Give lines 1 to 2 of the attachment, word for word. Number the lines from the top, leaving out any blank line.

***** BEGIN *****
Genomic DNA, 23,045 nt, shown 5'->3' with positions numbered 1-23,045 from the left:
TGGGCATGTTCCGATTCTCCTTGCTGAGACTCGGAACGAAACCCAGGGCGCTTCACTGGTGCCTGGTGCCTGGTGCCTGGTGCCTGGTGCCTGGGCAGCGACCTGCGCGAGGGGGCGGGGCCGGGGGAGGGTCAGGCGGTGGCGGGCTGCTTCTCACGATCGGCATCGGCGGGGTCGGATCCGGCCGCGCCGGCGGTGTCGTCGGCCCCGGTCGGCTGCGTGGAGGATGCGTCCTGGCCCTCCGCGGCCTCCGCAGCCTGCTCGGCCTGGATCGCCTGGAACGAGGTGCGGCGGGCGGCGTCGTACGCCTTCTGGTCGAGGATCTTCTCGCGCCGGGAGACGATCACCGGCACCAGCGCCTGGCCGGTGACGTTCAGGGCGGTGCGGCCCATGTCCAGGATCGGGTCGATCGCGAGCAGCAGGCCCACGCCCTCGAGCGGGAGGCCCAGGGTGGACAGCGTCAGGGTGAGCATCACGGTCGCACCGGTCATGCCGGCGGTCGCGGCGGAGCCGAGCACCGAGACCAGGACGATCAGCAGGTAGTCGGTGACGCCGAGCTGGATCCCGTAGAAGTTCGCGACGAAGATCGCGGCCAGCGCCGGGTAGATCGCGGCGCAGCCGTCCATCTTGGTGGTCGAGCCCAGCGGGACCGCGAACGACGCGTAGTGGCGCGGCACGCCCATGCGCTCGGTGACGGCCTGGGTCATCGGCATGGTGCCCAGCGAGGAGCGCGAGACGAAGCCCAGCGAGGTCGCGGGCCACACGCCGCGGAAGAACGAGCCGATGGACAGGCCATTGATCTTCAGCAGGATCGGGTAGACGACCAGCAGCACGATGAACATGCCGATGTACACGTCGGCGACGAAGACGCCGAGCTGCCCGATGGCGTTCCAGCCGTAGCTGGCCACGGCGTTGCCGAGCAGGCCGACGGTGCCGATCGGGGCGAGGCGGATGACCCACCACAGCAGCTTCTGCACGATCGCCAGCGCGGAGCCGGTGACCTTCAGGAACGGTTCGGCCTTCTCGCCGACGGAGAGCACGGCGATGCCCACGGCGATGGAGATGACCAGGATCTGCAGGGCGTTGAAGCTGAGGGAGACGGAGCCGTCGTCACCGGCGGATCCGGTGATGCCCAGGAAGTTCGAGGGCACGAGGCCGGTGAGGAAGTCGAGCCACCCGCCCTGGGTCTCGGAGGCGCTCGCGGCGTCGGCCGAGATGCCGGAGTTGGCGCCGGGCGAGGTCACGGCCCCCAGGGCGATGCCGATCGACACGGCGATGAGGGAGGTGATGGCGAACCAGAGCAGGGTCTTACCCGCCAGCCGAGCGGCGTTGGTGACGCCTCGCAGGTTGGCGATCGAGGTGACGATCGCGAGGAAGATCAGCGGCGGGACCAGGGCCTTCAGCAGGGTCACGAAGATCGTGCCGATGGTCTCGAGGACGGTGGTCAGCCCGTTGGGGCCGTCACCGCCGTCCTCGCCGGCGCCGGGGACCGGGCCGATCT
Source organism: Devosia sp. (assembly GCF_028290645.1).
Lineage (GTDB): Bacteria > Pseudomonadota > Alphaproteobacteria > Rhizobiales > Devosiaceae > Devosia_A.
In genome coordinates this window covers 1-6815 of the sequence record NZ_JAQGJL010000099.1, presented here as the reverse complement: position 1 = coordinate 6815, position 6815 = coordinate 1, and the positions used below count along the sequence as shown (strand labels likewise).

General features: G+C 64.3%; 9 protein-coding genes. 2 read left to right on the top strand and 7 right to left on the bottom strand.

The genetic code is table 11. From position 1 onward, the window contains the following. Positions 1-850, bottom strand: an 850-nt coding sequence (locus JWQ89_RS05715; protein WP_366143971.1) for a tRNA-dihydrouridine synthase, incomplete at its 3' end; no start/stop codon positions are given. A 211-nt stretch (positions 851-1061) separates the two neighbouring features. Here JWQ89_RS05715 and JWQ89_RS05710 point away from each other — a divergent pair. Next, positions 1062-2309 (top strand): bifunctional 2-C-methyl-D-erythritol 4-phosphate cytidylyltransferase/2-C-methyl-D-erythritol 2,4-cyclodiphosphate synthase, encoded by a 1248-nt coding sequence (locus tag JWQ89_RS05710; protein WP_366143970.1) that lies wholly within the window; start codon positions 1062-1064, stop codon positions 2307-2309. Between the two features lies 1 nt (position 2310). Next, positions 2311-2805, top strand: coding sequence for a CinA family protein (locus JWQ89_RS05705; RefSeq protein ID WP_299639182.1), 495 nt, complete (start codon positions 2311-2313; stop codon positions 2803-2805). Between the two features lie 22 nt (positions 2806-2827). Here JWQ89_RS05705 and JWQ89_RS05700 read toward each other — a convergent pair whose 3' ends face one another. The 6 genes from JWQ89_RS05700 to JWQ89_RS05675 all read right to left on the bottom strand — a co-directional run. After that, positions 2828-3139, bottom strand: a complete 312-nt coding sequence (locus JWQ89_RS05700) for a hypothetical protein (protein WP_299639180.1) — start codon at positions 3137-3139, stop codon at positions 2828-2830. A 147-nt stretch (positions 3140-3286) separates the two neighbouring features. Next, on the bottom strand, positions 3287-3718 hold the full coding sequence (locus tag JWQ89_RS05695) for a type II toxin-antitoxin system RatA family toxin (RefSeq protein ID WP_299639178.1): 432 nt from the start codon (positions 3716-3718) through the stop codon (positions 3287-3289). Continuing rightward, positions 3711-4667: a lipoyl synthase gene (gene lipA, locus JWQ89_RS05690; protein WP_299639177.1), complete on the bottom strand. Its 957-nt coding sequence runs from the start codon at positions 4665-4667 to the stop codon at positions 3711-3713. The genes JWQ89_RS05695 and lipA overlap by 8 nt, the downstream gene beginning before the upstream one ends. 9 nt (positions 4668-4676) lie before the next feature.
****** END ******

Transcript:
Genomic DNA, 23,045 nt, shown 5'->3' with positions numbered 1-23,045 from the left:
TGGGCATGTTCCGATTCTCCTTGCTGAGACTCGGAACGAAACCCAGGGCGCTTCACTGGTGCCTGGTGCCTGGTGCCTGGTGCCTGGTGCCTGGGCAGCGACCTGCGCGAGGGGGCGGGGCCGGGGGAGGGTCAGGCGGTGGCGGGCTGCTTCTCACGATCGGCATCGGCGGGGTCGGATCCGGCCGCGCCGGCGGTGTCGTCGGCCCCGGTCGGCTGCGTGGAGGATGCGTCCTGGCCCTCCGCGGCCTCCGCAGCCTGCTCGGCCTGGATCGCCTGGAACGAGGTGCGGCGGGCGGCGTCGTACGCCTTCTGGTCGAGGATCTTCTCGCGCCGGGAGACGATCACCGGCACCAGCGCCTGGCCGGTGACGTTCAGGGCGGTGCGGCCCATGTCCAGGATCGGGTCGATCGCGAGCAGCAGGCCCACGCCCTCGAGCGGGAGGCCCAGGGTGGACAGCGTCAGGGTGAGCATCACGGTCGCACCGGTCATGCCGGCGGTCGCGGCGGAGCCGAGCACCGAGACCAGGACGATCAGCAGGTAGTCGGTGACGCCGAGCTGGATCCCGTAGAAGTTCGCGACGAAGATCGCGGCCAGCGCCGGGTAGATCGCGGCGCAGCCGTCCATCTTGGTGGTCGAGCCCAGCGGGACCGCGAACGACGCGTAGTGGCGCGGCACGCCCATGCGCTCGGTGACGGCCTGGGTCATCGGCATGGTGCCCAGCGAGGAGCGCGAGACGAAGCCCAGCGAGGTCGCGGGCCACACGCCGCGGAAGAACGAGCCGATGGACAGGCCATTGATCTTCAGCAGGATCGGGTAGACGACCAGCAGCACGATGAACATGCCGATGTACACGTCGGCGACGAAGACGCCGAGCTGCCCGATGGCGTTCCAGCCGTAGCTGGCCACGGCGTTGCCGAGCAGGCCGACGGTGCCGATCGGGGCGAGGCGGATGACCCACCACAGCAGCTTCTGCACGATCGCCAGCGCGGAGCCGGTGACCTTCAGGAACGGTTCGGCCTTCTCGCCGACGGAGAGCACGGCGATGCCCACGGCGATGGAGATGACCAGGATCTGCAGGGCGTTGAAGCTGAGGGAGACGGAGCCGTCGTCACCGGCGGATCCGGTGATGCCCAGGAAGTTCGAGGGCACGAGGCCGGTGAGGAAGTCGAGCCACCCGCCCTGGGTCTCGGAGGCGCTCGCGGCGTCGGCCGAGATGCCGGAGTTGGCGCCGGGCGAGGTCACGGCCCCCAGGGCGATGCCGATCGACACGGCGATGAGGGAGGTGATGGCGAACCAGAGCAGGGTCTTACCCGCCAGCCGAGCGGCGTTGGTGACGCCTCGCAGGTTGGCGATCGAGGTGACGATCGCGAGGAAGATCAGCGGCGGGACCAGGGCCTTCAGCAGGGTCACGAAGATCGTGCCGATGGTCTCGAGGACGGTGGTCAGCCCGTTGGGGCCGTCACCGCCGTCCTCGCCGGCGCCGGGGACCGGGCCGATCT